Bruce Gherbetti story

By on November 2, 2011
The human memory is more fallible than most of us want to believe, yet some things – like the love of a father – can never be forgotten.It had been two years and two weeks to the day since Bruce Gherbetti’s eight-year-old daughter Rion had seen or spoken to her father, but when she suddenly saw him standing in the back garden, teary-eyed and smiling, her reaction said it all.“Rion saw me and it registered in about 4 seconds and she said ‘dada’. I opened my arms and she came running into my arms. I was afraid that wouldn’t happen, but also I was quietly confident in my heart that it would.

I visualized that whole scenario every day for the last two years. It’s gold – it’s absolute gold,” Gherbetti said.

The journey from his home in Vancouver, Canada to Iwaki – a small town in Fukushima prefecture just 45km south of the Daiichi Nuclear Plant – has been a long and arduous one.

In September 2009, during the breakdown of their marriage, Bruce’s wife Taiko Suzuki abducted their three daughters, Rion (8), Lauren (6) and Julia (4), to Japan.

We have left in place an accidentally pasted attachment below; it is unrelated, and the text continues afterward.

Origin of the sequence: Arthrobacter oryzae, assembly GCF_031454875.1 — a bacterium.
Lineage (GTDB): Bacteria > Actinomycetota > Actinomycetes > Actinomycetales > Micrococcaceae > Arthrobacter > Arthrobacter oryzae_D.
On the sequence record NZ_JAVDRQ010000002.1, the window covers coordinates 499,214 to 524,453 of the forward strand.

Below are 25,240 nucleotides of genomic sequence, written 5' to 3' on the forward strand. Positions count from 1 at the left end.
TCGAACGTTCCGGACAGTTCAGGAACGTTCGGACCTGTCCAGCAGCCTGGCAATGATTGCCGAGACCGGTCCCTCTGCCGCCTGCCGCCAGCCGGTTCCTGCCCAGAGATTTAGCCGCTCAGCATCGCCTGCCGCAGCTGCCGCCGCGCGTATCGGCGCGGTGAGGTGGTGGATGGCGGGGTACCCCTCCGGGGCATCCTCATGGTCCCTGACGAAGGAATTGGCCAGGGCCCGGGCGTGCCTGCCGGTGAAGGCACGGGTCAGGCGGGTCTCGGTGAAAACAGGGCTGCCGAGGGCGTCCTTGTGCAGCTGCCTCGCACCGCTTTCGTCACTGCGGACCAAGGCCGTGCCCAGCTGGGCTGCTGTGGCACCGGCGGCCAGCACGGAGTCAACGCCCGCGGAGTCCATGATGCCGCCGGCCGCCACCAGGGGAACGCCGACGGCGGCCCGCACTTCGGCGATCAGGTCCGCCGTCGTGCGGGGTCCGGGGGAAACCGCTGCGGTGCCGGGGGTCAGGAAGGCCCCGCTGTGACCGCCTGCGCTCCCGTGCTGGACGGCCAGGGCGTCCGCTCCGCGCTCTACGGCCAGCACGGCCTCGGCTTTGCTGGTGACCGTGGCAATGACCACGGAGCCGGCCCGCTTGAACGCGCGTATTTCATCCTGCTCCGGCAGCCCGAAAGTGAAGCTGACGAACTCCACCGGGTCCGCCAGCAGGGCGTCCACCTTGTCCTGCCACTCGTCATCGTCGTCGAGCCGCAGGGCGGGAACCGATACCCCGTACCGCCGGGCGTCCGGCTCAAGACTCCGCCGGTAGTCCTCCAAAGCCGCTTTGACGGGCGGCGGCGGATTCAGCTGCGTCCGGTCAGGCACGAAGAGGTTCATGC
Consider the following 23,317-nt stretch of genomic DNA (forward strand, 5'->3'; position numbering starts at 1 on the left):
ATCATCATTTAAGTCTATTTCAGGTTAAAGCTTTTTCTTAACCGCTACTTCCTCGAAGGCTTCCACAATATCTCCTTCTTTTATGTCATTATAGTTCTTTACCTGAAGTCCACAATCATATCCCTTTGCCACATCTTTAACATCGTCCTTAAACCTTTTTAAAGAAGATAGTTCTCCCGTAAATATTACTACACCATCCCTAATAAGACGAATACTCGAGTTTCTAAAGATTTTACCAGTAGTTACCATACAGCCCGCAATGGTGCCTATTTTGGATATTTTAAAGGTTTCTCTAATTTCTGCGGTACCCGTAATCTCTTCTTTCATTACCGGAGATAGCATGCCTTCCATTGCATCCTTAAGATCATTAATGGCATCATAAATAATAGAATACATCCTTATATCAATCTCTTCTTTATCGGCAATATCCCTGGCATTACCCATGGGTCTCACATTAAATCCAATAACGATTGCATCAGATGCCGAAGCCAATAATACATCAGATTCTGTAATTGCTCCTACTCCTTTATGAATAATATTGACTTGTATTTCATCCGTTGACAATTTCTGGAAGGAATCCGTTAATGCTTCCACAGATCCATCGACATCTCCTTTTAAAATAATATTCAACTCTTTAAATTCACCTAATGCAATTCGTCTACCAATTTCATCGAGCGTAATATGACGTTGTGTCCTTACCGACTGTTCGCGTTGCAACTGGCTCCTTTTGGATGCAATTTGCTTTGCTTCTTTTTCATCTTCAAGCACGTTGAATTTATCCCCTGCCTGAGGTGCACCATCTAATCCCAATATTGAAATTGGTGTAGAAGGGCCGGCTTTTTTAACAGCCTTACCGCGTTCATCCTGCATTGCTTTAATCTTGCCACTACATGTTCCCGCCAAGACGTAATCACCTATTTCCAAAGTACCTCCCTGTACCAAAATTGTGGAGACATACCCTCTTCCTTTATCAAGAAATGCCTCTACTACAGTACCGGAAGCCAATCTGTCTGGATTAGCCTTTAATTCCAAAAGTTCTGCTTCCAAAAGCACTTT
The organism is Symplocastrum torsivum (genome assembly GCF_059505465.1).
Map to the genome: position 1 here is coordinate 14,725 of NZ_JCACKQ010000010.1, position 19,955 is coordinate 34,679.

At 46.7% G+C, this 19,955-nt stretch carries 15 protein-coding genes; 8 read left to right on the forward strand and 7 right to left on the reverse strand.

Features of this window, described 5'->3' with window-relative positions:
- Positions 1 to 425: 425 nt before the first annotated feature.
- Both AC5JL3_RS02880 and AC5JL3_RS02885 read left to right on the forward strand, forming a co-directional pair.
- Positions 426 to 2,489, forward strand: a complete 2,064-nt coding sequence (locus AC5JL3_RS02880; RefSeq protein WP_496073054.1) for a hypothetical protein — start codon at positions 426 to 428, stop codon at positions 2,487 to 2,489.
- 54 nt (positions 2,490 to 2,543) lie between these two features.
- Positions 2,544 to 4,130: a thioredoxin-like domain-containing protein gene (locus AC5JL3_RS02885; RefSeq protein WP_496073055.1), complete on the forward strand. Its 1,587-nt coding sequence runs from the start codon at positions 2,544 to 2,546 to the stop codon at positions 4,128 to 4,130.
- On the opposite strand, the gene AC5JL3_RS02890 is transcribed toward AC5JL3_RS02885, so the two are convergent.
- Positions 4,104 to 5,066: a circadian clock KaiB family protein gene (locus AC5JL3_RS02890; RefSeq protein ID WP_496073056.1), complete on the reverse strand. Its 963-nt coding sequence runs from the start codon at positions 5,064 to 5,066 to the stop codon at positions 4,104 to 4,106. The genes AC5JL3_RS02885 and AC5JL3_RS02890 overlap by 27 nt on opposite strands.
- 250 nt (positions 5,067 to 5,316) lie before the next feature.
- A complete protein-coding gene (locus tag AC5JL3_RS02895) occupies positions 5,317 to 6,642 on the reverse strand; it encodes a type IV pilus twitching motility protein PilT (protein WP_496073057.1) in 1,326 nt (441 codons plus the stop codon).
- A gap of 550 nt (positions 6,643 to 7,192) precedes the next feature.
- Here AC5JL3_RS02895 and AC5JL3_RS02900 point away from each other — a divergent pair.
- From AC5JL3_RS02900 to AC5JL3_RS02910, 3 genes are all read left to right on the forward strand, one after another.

“I was absolutely devastated. I arrived home and the house was utterly empty and devoid of all traces of my family and children. I felt at a loss and confused, but at the same time there was a realization that my children were gone – overseas, back to Japan,” he says.

After his children were taken, Gherbetti suffered from severe depression and post-traumatic stress disorder for which he underwent counseling in Canada.

He also joined a number of web based support groups for left behind parents and gradually over time built up the confidence to come to Japan to find his kids.

On September  21st this year, he flew to Japan and within two days of arriving in the country, travelled up to Fukushima accompanied by a group of supporters, in search of his lost children.  All previous attempts Bruce had made to contact his children had been blocked by his wife Taiko and their number was disconnected after he first telephoned them from Canada. All Bruce had to go on was the address of the Suzuki family home in Iwaki City and a lot of faith.

Prior to being reunited with his children, Bruce has described his motivation for the surprise visit.

“I would simply like for the children to realize that I am still alive. I just want to arrive and give them the opportunity to see that I am here,” he says.

Attempts by left behind parents to re-unite with their children in Japan are rarely successful and sometimes result in arrest for the alienated parent. In Bruce’s case,  things went smoothly and he got to see all three of his daughters for a very emotional half hour in the back garden of their Iwaki home.

Bruce doesn’t know what the future holds, but he won’t give up on his kids.

“I’m willing to do anything and everything to re-connect with my children,” he says.

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